Elizabeth Carlson is a second-year student in the School and Clinical Child Psychology doctoral program at the University of Alberta.
Elizabeth takes a collaborative, holistic, and strengths-based approach to working with children, adolescents, and emerging adults who have experienced significant adversity. She is interested in working with youth with complex needs who are deemed “at-risk,” including youth with FASD. Elizabeth’s interest in this area was driven by her own life experiences, including her work in group home, outreach, school, and outpatient forensic service settings. She strives to learn ways of improving assessment and intervention practices to best serve youth with complex needs.
Elizabeth is currently a part of the Housing Initiatives research team, a collaborative venture between CanFASD, the University of Alberta, and community experts to create a practical and research-based housing framework for individuals with FASD.
Housing Initiatives: Toward a Client-Centered Understanding of Housing for Individuals with FASD
Through the Housing Initiatives project, we have come to better understand the complexities of housing for individuals with FASD. Previous research tells us that Housing First is the most studied model for unhoused individuals with mental illness and/or substance abuse. However, there is a lack of research to examine the effectiveness of housing models for individuals with FASD specifically.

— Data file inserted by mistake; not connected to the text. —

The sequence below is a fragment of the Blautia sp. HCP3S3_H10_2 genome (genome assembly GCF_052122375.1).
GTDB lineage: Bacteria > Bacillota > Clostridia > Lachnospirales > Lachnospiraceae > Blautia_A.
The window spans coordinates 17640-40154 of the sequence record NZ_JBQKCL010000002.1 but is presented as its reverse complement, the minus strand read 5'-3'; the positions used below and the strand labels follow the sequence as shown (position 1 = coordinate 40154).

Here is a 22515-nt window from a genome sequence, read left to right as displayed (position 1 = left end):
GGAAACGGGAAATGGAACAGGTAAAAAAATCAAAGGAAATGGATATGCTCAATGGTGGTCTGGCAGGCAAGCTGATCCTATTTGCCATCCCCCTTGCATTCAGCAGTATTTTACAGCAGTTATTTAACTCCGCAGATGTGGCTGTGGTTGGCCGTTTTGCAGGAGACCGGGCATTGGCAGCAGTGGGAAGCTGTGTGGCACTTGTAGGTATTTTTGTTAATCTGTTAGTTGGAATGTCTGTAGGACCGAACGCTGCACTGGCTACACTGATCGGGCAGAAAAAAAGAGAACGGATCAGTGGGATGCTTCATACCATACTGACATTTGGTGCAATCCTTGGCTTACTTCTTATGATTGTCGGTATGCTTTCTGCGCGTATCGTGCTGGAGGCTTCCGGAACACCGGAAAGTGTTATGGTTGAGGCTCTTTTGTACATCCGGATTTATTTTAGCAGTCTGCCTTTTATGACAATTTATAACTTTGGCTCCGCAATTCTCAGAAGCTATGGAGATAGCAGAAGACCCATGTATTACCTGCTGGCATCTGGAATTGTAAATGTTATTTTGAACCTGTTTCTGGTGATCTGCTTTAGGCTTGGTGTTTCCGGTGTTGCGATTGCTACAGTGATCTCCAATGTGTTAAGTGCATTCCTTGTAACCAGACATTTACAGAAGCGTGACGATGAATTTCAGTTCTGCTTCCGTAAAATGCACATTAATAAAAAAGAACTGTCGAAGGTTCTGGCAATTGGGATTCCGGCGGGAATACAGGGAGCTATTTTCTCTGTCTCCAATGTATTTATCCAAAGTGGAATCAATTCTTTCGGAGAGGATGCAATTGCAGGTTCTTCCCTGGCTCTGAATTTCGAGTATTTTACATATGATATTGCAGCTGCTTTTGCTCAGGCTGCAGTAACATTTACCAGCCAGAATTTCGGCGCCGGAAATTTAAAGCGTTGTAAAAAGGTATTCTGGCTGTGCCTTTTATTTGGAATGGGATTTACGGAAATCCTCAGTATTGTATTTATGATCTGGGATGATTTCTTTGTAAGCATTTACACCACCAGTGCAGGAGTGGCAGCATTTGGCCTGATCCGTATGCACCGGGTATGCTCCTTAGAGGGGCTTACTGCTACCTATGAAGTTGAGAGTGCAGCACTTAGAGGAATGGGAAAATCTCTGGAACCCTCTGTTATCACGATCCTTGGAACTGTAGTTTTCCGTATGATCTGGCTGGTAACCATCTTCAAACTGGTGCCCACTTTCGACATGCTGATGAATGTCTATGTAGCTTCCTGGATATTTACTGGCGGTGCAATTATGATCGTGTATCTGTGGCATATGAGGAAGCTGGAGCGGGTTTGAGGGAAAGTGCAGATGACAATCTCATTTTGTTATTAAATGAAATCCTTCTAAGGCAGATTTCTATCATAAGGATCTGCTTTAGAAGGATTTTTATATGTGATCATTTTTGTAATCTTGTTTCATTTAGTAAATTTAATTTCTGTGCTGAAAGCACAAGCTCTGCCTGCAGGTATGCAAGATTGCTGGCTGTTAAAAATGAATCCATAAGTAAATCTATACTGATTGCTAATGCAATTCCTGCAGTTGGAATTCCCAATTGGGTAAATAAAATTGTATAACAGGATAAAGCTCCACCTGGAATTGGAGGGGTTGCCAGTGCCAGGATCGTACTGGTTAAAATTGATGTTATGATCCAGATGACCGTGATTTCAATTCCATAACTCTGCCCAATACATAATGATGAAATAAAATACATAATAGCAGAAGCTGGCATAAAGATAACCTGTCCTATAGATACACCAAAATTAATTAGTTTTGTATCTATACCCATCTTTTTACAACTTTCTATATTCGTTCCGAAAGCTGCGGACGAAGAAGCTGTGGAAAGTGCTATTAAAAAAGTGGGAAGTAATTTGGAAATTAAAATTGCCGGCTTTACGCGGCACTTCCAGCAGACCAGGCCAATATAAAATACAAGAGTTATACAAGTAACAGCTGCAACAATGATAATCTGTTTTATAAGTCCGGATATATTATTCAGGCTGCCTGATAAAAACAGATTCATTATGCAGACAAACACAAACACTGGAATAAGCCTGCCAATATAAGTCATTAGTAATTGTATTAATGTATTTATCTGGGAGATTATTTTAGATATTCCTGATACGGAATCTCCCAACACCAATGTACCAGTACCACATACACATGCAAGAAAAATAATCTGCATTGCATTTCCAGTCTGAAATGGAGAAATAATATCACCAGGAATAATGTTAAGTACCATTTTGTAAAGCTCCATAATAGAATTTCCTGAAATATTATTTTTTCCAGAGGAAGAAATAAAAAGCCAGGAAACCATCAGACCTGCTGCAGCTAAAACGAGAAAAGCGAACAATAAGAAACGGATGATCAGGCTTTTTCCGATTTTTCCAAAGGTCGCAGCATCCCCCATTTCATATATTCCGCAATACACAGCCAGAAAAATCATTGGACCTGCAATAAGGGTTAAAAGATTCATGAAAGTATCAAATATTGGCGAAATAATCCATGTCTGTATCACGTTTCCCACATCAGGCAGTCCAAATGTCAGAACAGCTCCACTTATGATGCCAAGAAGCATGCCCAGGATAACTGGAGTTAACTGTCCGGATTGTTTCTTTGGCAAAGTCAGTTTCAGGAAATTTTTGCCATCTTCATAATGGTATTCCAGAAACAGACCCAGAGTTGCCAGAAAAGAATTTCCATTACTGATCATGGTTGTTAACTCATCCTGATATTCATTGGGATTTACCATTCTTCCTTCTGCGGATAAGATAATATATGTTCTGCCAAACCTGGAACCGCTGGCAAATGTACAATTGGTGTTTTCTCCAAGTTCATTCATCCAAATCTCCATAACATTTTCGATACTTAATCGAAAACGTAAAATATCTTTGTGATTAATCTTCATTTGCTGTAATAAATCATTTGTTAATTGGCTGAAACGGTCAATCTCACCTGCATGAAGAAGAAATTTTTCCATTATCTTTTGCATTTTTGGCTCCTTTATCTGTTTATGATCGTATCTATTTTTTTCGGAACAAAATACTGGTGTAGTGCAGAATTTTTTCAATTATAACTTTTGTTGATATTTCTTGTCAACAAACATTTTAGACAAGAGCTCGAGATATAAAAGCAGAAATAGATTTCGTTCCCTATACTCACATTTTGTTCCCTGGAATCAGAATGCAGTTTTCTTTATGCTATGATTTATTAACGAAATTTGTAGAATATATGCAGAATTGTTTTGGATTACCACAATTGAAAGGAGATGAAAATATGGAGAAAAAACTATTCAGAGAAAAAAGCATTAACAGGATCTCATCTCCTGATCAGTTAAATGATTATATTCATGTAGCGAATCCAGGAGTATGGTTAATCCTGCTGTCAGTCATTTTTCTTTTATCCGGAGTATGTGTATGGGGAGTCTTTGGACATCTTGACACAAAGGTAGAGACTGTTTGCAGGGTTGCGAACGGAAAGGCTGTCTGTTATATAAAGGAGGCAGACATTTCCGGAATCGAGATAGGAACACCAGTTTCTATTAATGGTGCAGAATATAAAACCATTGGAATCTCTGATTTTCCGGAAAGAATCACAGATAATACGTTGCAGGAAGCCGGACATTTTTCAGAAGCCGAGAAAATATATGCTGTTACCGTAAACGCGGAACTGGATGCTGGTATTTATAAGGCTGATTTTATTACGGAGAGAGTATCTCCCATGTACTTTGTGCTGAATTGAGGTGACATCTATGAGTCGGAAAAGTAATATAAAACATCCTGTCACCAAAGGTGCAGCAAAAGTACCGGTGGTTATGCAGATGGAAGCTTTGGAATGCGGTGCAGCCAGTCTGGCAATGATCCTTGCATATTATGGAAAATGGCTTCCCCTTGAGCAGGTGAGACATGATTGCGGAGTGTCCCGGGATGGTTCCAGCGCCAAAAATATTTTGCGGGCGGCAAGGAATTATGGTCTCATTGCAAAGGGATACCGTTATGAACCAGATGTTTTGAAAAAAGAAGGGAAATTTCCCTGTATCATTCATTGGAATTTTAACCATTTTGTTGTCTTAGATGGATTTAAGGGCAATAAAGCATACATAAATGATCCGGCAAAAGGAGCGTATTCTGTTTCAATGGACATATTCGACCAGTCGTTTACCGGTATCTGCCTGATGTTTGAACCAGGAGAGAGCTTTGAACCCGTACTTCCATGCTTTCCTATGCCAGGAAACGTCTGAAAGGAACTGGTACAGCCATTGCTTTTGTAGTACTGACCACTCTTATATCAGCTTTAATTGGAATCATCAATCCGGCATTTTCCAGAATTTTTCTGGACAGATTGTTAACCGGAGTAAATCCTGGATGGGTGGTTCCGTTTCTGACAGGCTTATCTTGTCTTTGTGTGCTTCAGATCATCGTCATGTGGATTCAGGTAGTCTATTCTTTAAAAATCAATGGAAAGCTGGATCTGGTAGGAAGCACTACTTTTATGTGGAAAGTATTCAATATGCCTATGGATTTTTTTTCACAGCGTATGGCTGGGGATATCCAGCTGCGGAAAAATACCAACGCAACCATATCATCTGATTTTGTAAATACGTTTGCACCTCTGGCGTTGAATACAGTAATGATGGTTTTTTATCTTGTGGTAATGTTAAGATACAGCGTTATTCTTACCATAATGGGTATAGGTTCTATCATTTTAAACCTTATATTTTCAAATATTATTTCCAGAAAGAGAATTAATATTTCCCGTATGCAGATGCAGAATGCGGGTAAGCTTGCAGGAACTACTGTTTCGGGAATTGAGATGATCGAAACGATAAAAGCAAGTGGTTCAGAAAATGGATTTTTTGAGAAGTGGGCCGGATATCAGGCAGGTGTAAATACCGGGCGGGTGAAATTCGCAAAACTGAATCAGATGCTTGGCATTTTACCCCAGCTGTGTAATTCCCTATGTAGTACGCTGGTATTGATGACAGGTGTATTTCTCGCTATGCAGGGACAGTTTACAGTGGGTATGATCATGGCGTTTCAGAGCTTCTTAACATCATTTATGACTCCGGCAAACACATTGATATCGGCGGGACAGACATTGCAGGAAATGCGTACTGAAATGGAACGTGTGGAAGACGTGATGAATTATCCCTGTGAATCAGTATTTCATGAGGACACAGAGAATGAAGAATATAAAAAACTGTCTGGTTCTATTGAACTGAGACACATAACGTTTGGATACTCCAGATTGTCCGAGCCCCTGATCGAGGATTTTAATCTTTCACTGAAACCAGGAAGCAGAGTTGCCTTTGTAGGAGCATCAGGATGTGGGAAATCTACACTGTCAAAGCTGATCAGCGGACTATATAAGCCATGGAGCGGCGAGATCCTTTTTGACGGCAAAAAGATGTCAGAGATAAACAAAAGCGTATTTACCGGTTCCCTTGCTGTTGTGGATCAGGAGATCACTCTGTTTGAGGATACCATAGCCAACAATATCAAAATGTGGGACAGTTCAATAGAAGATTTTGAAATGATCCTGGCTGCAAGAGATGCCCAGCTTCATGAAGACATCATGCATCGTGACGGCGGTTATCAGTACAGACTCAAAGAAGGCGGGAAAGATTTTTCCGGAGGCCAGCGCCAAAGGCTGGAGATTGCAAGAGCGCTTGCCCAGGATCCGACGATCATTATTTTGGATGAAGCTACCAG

Our community partners emphasize that a one-size-fits-all approach to housing will not work for individuals with FASD, who present with a wide array of strengths and needs. They also call for a collaborative, relationship-based, and person-centered approach to housing.
Based on what we’ve learned, our research team has created a person-centered and FASD-informed strategic framework for housing individuals with FASD. The framework was developed by combining scientific and expert knowledge, and includes:
- Considerations of the unique needs of individuals with FASD
- Understanding of the context of the unhoused individual
- A focus on the process by which an individual with FASD may find housing
- Unique program evaluation requirements
- Guidelines for moving knowledge into action and evaluation
This project marks the first step of many in the development and maintenance of meaningful service delivery and supports to better understand how to best meet the needs of individuals with FASD.
As this project is currently in progress, there are no publicly accessible documents. In October 2018, the document will be accessible online through the CanFASD and Clinical & Community-Based Evaluation Research Team websites.